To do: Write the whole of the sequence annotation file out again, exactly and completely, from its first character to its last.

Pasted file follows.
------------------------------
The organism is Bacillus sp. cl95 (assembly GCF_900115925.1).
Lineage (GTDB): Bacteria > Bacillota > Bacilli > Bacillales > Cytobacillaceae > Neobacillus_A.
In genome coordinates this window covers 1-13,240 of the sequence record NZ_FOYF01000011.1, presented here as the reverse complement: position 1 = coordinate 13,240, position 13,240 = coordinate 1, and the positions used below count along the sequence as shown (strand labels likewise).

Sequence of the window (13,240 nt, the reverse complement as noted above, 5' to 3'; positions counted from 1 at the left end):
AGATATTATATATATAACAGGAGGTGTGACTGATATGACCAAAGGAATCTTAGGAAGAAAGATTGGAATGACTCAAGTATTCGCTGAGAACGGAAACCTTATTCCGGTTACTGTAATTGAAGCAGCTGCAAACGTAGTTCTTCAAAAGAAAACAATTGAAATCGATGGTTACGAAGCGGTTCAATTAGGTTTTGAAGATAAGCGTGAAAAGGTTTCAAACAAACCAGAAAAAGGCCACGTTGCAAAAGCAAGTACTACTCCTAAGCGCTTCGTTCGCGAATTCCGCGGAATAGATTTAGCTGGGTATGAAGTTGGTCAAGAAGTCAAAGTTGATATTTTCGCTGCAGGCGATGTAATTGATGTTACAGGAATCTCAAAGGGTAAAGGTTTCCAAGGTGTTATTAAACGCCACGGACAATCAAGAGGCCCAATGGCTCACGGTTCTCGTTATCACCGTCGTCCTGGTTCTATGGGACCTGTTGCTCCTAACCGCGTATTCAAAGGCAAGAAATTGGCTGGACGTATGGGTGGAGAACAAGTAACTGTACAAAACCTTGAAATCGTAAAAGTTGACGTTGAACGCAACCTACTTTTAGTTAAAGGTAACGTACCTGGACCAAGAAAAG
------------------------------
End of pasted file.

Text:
The organism is Bacillus sp. cl95 (assembly GCF_900115925.1).
Lineage (GTDB): Bacteria > Bacillota > Bacilli > Bacillales > Cytobacillaceae > Neobacillus_A.
In genome coordinates this window covers 1-13,240 of the sequence record NZ_FOYF01000011.1, presented here as the reverse complement: position 1 = coordinate 13,240, position 13,240 = coordinate 1, and the positions used below count along the sequence as shown (strand labels likewise).

Sequence of the window (13,240 nt, the reverse complement as noted above, 5' to 3'; positions counted from 1 at the left end):
AGATATTATATATATAACAGGAGGTGTGACTGATATGACCAAAGGAATCTTAGGAAGAAAGATTGGAATGACTCAAGTATTCGCTGAGAACGGAAACCTTATTCCGGTTACTGTAATTGAAGCAGCTGCAAACGTAGTTCTTCAAAAGAAAACAATTGAAATCGATGGTTACGAAGCGGTTCAATTAGGTTTTGAAGATAAGCGTGAAAAGGTTTCAAACAAACCAGAAAAAGGCCACGTTGCAAAAGCAAGTACTACTCCTAAGCGCTTCGTTCGCGAATTCCGCGGAATAGATTTAGCTGGGTATGAAGTTGGTCAAGAAGTCAAAGTTGATATTTTCGCTGCAGGCGATGTAATTGATGTTACAGGAATCTCAAAGGGTAAAGGTTTCCAAGGTGTTATTAAACGCCACGGACAATCAAGAGGCCCAATGGCTCACGGTTCTCGTTATCACCGTCGTCCTGGTTCTATGGGACCTGTTGCTCCTAACCGCGTATTCAAAGGCAAGAAATTGGCTGGACGTATGGGTGGAGAACAAGTAACTGTACAAAACCTTGAAATCGTAAAAGTTGACGTTGAACGCAACCTACTTTTAGTTAAAGGTAACGTACCTGGACCAAGAAAAG